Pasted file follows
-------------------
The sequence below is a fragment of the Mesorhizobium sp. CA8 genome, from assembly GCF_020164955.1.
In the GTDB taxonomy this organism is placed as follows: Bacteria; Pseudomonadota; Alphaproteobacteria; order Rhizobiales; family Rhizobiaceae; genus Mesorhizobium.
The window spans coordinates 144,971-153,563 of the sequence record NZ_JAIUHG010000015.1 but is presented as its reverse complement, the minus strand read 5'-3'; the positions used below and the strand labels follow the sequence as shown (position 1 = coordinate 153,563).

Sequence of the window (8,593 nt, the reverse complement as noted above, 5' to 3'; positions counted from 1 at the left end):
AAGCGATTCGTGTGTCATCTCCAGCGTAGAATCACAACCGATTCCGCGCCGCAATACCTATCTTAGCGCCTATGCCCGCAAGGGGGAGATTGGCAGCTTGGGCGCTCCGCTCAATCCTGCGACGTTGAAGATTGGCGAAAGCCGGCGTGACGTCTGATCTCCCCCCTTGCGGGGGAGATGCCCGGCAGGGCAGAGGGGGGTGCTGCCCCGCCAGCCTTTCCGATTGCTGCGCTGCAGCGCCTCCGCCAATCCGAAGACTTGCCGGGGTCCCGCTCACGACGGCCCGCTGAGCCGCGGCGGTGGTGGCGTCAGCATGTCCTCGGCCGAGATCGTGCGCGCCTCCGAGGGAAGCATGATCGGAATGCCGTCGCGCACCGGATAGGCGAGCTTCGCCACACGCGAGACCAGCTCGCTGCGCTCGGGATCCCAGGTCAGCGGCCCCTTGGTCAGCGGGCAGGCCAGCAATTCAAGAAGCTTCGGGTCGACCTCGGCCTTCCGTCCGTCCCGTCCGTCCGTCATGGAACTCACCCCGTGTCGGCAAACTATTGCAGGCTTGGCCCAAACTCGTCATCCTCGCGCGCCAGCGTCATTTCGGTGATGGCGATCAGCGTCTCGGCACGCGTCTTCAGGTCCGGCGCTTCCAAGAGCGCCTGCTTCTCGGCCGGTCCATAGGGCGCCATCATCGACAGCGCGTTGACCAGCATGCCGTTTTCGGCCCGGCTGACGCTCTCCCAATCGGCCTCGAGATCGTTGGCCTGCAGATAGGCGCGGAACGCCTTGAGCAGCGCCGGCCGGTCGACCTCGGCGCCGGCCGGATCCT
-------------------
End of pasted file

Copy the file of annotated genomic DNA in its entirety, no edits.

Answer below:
The sequence below is a fragment of the Mesorhizobium sp. CA8 genome, from assembly GCF_020164955.1.
In the GTDB taxonomy this organism is placed as follows: Bacteria; Pseudomonadota; Alphaproteobacteria; order Rhizobiales; family Rhizobiaceae; genus Mesorhizobium.
The window spans coordinates 144,971-153,563 of the sequence record NZ_JAIUHG010000015.1 but is presented as its reverse complement, the minus strand read 5'-3'; the positions used below and the strand labels follow the sequence as shown (position 1 = coordinate 153,563).

Sequence of the window (8,593 nt, the reverse complement as noted above, 5' to 3'; positions counted from 1 at the left end):
AAGCGATTCGTGTGTCATCTCCAGCGTAGAATCACAACCGATTCCGCGCCGCAATACCTATCTTAGCGCCTATGCCCGCAAGGGGGAGATTGGCAGCTTGGGCGCTCCGCTCAATCCTGCGACGTTGAAGATTGGCGAAAGCCGGCGTGACGTCTGATCTCCCCCCTTGCGGGGGAGATGCCCGGCAGGGCAGAGGGGGGTGCTGCCCCGCCAGCCTTTCCGATTGCTGCGCTGCAGCGCCTCCGCCAATCCGAAGACTTGCCGGGGTCCCGCTCACGACGGCCCGCTGAGCCGCGGCGGTGGTGGCGTCAGCATGTCCTCGGCCGAGATCGTGCGCGCCTCCGAGGGAAGCATGATCGGAATGCCGTCGCGCACCGGATAGGCGAGCTTCGCCACACGCGAGACCAGCTCGCTGCGCTCGGGATCCCAGGTCAGCGGCCCCTTGGTCAGCGGGCAGGCCAGCAATTCAAGAAGCTTCGGGTCGACCTCGGCCTTCCGTCCGTCCCGTCCGTCCGTCATGGAACTCACCCCGTGTCGGCAAACTATTGCAGGCTTGGCCCAAACTCGTCATCCTCGCGCGCCAGCGTCATTTCGGTGATGGCGATCAGCGTCTCGGCACGCGTCTTCAGGTCCGGCGCTTCCAAGAGCGCCTGCTTCTCGGCCGGTCCATAGGGCGCCATCATCGACAGCGCGTTGACCAGCATGCCGTTTTCGGCCCGGCTGACGCTCTCCCAATCGGCCTCGAGATCGTTGGCCTGCAGATAGGCGCGGAACGCCTTGAGCAGCGCCGGCCGGTCGACCTCGGCGCCGGCCGGATCCT